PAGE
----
exit(0);
}

while (!fin.eof())
{
fin.get(ch);
row_chars.store_chars(ch);
if(ch == '\n')
{
maze_rows.push_back(row_chars);
row_chars.clear_row();
row_chars.new_row();
}
}

fin.close();
}

void print_maze(list<row> &maze_rows)
{
for(list<row>::iterator list_iter = maze_rows.begin();
list_iter != maze_rows.end(); list_iter++)
list_iter->print_row();
}

bool find_char(const char &findData,
list<row>::iterator &itr, list<row> &maze_rows)
{
// Check if char is found in list

for (itr = maze_rows.begin(); itr != maze_rows.end(); itr++)
{
if (itr->is_match(findData))
return true;
}
return false;
}

int count_char(const char &findData,
list<row>::iterator &itr, list<row> &maze_rows)
{
// Check how many times the char occurs in the row

int data_count = 0;

for (itr = maze_rows.begin(); itr != maze_rows.end(); itr++)
{
if (itr->is_match(findData))
data_count++;
}
return data_count;
}

bool is_maze_valid(list<row>::iterator &itr, list<row> &maze_rows)
{
// Testing if chars in the maze are valid

for (itr = maze_rows.begin(); itr != maze_rows.end(); itr++)
{
if (itr->is_char_valid())
continue;
else
{
cout << "invalid character in maze\n";
return false;
}
}
return true;
}

bool is_outside(const char &findData,
list<row>::iterator &itr, list<row> &maze_rows)
{
//Testing if char is placed inside or outside of the maze

for (itr = maze_rows.begin(); itr != maze_rows.end(); itr++)
{
if (itr->is_outside_maze(findData))
return true;
}
return false;
}

int test_maze(list<row> &maze_rows)
{

list<row>::iterator list_iter;

//Testing to see if 's' is contained in the maze...
if(!find_char('s', list_iter, maze_rows))
{
cout << "Error - no start found in maze";
return(0);
}

//Testing to see if 'f' is contained in the maze...
if(!find_char('f', list_iter, maze_rows))
{
cout << "Error - no finish found in maze";
return(0);
}

//Testing to see if maze contains valid characters...
if(!is_maze_valid(list_iter, maze_rows))
{
return(0);
}

//Testing to see if there is only one 's' and 'f'
// contained in the maze...
if(count_char('s', list_iter, maze_rows) != 1)
{
cout << "Error - multiple start found in maze\n";
return(0);
}
if (count_char('f', list_iter, maze_rows) != 1)
{
cout << "Error - multiple finish found in maze\n";
return(0);
}

//Testing to see if 's' or 'f' is declared
// outside of the maze...
if(is_outside('s', list_iter, maze_rows))
{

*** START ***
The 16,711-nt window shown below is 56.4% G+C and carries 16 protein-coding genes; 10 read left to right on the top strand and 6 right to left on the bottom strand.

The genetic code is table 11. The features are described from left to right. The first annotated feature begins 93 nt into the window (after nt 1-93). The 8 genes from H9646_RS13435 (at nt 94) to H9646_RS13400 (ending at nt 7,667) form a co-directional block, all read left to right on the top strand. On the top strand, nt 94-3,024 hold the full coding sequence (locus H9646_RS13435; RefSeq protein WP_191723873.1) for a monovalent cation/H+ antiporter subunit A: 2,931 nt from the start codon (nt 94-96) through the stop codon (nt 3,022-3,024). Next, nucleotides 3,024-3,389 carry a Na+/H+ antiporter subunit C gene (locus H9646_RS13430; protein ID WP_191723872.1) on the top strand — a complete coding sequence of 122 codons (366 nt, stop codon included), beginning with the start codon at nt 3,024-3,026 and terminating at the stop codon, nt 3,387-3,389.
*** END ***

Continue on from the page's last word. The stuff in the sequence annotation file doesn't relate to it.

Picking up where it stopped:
cout << "Error - start declared outside of maze\n";
return(0);
}
if(is_outside('f', list_iter, maze_rows))
{
cout << "Error - finish declared outside of maze\n";
return(0);
}
return(1);
}

void calculate_metrics(list<row> &maze_rows)
{
/*Calculate the total number of branches in the maze*/
/*Calculate the total number of dead ends in the maze*/

cout << "\nNumber of branches in maze is " << branches << "\n";
cout << "Number of dead-ends in maze is " << dead_ends << "\n";
}```

2. Essentially I need to be able to traverse the list up and down so that I can see all the spaces to the immediate left, top and bottom of a position in one of the rows.
A very interesting problem.

My ideas:
-Store your column in a variable (the only way you'll know if you're on the space directly above another is if you count how many spaces you were over)
-Make the doubly-linked list into a 4-link list (ie, store pointers to the left, right, top and bottom in each node) (this means ditching the STL but if you have to access the immediate top, left, right, and bottom spaces a lot it will speed things up)

3. Sounds to me like you are using the wrong container for the job at hand.

4. Originally Posted by Bubba
Sounds to me like you are using the wrong container for the job at hand.
Yeah. The STL is nifty but you should not be constrained by it because you don't know how to write a custom data structure. Try a graph or "4-link" list as bernt says.

5. Thanks for the suggestions guys - I ended up doing it quite a slow way, without needing to define my own list. To be honest I'm simply not up to that level yet, I've had a bit of Java experience but I only started properly trying to learn C++ yesterday...

It did end up working though, and passed all the functionality tests in the submission program for the assignment. No doubt the next assignment will be a lot harder and probably will require me to learn how to correctly define lists an such :P